I fidgeted of individuals around me and still holding on to that sophomoric intuition that a discovery would only come if none of them existed. Depressingly, the sky was thick with clouds, and as the hours passed it became apparent that none of us would see anything other than darkness when totality came. When the light dimmed, the atmosphere grew electric, and the crowd ended up being a thing of overwhelming value, a palpable presence in my mind. I felt a short lived, urgent concern for the security of everyone around me as the world rolled, and the moon too, and night knocked down on us. I might hardly see a hand held in front of my face, far out throughout the sea hung clouds tinted the spooky sunset shade of faded pictures of 1950s atomic tests, and beyond them clear blue day.
And then the discovery came. It wasnt focused up there in the sky, however down here with us all, as the crowds that lined the Atlantic shore raised cams to commemorate totality, and as they flashed, a wave of particle light crashed along the dark beach and flooded across to the other side of the bay, making the whole coast a glittering field of stars. I d had but wanted a singular discovery been offered something else instead: a frustrating sense of community, and of what it is made– a host of specific lights shining briefly versus approaching darkness.

A generation earlier, as Apollo 8 was introducing into space to take the epoch-making Earthrise photo that would soon awaken our types to its eco-friendly duty, the Italian chemist and Holocaust survivor Primo Levi captured this singular gravitational pull of community around a shared cosmic enchantment as he contemplated how science and area expedition bind a fractured humanity back together by breaking our hypnotic trance of separateness. This hypnotic trance plays out in myriad methods and on myriad scales throughout our specific and collective presence. The regular constricting of point of view from which it emerges is not a defect but a defining feature of our awareness– the human animals main coping system for parsing the incomprehensibly vast world beyond the boundaries of our individual experience. (We spend our lives trying to determine where we end and the rest of the world begins.). This narrowing extends most possibly most perniciously to our perspective on and perception of time, which is our understanding of change. Making use of another eclipse she experienced with good friends on the Turkish coast, Macdonald writes:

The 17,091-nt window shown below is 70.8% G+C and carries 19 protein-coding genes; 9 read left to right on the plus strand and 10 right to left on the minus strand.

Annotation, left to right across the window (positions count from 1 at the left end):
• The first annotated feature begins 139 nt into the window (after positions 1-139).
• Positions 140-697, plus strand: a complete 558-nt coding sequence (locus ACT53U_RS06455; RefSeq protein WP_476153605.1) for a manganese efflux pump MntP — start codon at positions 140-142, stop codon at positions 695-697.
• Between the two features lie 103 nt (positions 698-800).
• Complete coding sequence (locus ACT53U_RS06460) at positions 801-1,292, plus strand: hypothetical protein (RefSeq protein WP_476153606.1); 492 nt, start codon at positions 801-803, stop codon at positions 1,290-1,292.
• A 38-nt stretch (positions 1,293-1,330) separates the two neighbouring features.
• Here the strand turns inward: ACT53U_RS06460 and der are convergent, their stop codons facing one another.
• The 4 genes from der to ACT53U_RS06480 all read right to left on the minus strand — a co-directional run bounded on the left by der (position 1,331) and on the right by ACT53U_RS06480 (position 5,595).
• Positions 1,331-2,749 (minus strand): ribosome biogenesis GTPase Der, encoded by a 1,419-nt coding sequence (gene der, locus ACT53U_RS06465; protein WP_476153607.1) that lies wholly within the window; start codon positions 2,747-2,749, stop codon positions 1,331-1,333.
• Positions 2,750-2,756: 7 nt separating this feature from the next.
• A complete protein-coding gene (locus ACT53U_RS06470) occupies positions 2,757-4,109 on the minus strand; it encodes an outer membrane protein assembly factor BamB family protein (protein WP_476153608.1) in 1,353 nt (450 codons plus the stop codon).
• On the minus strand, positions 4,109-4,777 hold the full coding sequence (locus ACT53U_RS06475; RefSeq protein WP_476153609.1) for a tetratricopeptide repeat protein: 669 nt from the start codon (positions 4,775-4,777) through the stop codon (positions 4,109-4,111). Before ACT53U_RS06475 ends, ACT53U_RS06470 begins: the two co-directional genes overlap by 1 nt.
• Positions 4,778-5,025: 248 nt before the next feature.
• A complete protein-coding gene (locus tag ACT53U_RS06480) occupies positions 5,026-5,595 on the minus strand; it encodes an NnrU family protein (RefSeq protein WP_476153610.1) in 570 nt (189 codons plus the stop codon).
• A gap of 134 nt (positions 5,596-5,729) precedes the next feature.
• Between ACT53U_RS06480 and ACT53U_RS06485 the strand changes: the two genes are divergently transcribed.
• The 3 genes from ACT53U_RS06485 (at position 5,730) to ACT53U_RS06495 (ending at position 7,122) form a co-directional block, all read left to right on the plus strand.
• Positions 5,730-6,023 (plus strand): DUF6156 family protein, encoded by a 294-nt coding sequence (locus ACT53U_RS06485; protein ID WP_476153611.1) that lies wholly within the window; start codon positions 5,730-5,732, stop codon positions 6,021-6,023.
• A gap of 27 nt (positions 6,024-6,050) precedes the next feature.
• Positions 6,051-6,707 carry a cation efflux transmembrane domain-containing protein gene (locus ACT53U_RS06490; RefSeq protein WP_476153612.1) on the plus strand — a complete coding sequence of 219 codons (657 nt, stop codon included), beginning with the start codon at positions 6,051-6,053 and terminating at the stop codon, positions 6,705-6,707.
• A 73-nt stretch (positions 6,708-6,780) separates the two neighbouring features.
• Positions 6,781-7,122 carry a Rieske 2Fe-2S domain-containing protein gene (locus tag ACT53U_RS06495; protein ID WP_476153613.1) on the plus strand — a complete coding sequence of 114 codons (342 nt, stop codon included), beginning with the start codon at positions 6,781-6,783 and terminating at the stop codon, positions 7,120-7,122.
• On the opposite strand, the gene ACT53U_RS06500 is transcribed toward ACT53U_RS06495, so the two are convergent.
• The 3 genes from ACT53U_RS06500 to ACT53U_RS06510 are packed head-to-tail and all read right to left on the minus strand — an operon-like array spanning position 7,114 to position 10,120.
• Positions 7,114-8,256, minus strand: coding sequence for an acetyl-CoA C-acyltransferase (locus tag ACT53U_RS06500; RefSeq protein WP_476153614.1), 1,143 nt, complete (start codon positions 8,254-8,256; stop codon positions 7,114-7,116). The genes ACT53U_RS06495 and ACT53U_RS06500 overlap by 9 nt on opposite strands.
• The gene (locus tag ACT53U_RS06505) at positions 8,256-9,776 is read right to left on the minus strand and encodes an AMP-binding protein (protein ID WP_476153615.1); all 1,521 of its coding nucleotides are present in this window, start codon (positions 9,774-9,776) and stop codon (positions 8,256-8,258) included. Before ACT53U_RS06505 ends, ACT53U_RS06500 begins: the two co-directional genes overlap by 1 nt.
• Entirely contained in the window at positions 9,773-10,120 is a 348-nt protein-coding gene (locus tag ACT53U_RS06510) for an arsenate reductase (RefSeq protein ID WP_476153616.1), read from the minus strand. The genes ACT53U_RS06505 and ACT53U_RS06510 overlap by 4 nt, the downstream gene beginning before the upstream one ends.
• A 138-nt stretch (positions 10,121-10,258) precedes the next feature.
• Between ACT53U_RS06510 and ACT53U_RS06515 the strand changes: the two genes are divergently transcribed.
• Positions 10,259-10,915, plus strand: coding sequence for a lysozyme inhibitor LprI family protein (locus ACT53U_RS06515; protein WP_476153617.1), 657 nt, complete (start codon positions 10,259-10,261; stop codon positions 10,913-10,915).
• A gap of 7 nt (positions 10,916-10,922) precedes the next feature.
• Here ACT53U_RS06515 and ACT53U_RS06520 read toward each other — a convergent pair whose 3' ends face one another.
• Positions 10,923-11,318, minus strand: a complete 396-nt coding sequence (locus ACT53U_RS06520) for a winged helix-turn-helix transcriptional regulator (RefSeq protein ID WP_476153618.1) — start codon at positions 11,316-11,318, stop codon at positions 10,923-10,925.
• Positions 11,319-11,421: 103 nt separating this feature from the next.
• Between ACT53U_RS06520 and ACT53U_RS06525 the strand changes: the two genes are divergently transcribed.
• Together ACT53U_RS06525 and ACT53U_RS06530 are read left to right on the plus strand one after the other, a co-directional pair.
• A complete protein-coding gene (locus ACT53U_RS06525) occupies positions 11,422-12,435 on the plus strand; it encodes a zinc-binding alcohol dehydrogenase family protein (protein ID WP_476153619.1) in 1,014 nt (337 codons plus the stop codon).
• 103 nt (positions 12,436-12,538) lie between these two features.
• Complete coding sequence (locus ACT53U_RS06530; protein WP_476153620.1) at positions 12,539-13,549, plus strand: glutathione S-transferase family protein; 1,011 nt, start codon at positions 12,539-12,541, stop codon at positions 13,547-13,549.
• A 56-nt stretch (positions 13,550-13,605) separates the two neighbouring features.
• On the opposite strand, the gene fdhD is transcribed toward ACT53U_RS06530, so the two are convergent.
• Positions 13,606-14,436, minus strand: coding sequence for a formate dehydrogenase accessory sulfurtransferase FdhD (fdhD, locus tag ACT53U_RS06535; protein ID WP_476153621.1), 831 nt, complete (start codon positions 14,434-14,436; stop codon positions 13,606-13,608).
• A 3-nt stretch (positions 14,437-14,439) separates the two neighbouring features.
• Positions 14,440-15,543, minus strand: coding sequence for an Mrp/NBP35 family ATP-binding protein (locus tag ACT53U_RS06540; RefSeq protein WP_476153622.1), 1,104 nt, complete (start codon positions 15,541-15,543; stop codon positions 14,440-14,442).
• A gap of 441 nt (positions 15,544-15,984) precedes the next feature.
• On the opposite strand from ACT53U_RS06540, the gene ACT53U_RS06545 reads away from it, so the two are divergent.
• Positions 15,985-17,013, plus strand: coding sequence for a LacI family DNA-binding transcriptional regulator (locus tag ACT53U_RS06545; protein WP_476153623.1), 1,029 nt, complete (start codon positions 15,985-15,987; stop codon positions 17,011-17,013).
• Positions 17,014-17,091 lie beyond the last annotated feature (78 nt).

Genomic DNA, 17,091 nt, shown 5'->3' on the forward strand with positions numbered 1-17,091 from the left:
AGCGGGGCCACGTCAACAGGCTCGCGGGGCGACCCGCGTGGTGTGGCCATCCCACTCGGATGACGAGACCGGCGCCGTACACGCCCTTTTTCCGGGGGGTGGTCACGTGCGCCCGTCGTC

As I check out Macdonalds essay, I am struck by something else– something both entirely unassociated and totally relevant. We have been concerning the ecological collapse around us– a drama human-made however not cosmic, not superb but catastrophic– with the exact same insentience to incremental change, lulled by the brains exact same inability for seeing large-scale occasions, by the very same nothing is wrong self-protective delusion.

It takes a long while in between second and very first contact– that is, when the sun is totally covered by the moon; its a long, stable diminution in the amount of light reaching the world. It informs me I should be wearing reactive sunglasses, which is why Im seeing the world changing through tinted glass. Theres something of that storys creeping dread in what is now going on.

” Casting Crescents” (2017) by Maria Popova. (Available as a print and as a face mask, with profits benefiting the endeavor to construct New York Citys very first public observatory.) Awakened from the trance, Macdonald begins seeing the transcendent strangeness that totality brings:

On the ground, right by our feet, even stranger things are occurring. Where I anticipate to see sun-dappled shadow cast on the sand through branches– as with confidence as I anticipate any other unacknowledged constant of the world– I am puzzled: amidst the shade are a perfect host of small crescents, hundreds of them, all moving against the sand as a wind that has come out of no place pushes at branches.

Out of that noticing– that sudden wakefulness to the outright strangeness of everything, the souls sudden cry of Everything is wrong over the brains lulling deception– occurs an extensive, humbling awareness of ones own presence as both inseparable from and irrelevant to a bigger cosmic inter-belonging with all other presences: